It ordered class="mandelbrot_refrag">Italy to pay 61.5 million euros, plus a daily fine of 256,000 euros, until it complies with EU regulations, though neither fine has taken effect yet.

_12">

Though garbage no longer arrives in Malagrotta, the site is still brimming with mountains of trash up to 80 meters high. Prosecutors over the past two years have been investigating whether any toxic material has seeped into the water table.

_13">

According to the city of Rome's plans, it will in 30 years be transformed into a park, with 340,000 trees.

_14">

"It will become Buonagrotta for the service that this place has rendered Rome," Cerroni joked to the parliamentary hearing.

_15">

UNDISPUTED MASTER

_0">

In their arrest warrant, prosecutors said Cerroni was the "undisputed master of a criminal organization" that kept the entrepreneur's competitors at bay, giving him for decades a monopoly over the Lazio region's trash disposal business.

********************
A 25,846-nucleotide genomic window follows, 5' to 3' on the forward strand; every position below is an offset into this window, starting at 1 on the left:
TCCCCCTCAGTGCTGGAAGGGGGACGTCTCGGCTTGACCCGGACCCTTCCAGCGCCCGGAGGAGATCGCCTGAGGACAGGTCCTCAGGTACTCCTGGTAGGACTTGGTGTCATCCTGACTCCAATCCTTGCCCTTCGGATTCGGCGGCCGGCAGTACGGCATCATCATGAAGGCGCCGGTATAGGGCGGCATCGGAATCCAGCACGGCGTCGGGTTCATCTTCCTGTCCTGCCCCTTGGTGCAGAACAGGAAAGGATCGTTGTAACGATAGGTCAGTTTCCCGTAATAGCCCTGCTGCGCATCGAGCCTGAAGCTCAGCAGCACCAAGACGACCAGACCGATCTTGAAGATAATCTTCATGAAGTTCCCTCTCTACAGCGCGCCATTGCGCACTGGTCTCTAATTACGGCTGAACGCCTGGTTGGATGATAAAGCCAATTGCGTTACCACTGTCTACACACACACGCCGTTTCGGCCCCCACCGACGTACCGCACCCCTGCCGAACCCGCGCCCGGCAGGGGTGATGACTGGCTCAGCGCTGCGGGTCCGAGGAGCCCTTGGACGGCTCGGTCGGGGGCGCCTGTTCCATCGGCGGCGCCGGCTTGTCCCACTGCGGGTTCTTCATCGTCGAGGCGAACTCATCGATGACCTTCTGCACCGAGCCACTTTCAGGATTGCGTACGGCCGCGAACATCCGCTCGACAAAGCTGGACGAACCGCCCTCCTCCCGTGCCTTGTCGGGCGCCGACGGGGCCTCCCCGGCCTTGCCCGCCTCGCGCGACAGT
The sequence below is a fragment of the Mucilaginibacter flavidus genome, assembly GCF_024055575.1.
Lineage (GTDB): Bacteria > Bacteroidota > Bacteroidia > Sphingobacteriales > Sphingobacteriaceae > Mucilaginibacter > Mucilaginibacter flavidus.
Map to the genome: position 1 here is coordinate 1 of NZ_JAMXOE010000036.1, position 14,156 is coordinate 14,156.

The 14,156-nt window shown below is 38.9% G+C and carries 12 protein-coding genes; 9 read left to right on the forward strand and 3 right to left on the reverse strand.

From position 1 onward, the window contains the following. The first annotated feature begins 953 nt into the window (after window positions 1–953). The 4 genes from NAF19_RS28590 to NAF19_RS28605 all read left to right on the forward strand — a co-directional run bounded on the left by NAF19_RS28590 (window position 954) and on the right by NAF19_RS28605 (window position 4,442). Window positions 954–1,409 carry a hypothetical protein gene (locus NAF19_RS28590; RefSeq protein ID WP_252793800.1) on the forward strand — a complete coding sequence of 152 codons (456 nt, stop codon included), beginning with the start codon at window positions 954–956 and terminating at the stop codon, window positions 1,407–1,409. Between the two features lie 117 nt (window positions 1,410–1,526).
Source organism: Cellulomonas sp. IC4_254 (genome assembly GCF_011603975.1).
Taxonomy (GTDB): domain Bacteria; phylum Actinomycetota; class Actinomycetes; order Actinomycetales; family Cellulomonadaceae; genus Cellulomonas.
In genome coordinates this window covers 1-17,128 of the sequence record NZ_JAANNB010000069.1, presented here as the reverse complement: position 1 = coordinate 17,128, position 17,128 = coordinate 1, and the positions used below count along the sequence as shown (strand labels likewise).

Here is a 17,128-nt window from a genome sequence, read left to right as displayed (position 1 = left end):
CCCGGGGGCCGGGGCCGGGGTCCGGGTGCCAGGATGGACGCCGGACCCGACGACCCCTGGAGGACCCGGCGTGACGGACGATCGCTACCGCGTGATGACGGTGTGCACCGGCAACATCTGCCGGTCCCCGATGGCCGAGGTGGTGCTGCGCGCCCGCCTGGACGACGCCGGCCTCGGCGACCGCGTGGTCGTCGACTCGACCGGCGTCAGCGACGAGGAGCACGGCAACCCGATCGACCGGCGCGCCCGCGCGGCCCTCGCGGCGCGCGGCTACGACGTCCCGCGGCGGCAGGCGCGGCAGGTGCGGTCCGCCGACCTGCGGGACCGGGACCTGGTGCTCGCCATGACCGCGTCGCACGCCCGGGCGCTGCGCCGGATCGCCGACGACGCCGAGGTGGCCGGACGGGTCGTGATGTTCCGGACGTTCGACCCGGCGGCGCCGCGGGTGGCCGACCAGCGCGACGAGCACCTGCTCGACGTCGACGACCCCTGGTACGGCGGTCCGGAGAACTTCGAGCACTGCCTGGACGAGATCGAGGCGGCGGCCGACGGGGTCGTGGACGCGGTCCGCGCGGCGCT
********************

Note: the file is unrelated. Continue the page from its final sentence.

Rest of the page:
_1">

Prosecutors said certain towns in the Lazio region would pay Cerroni's companies a higher price for a disposal service that would turn garbage into high-quality refuse. Cerroni's company would pocket the cash but not provide the extra service, they said.

_2">

The prosecutors' documents allege that Cerroni used his political ties to exercise pressure on public officials to keep getting public contracts to treat trash in a town in Rome's outskirts. They also allege that Cerroni-owned companies that convert trash into fuel inflated their charges.

_3">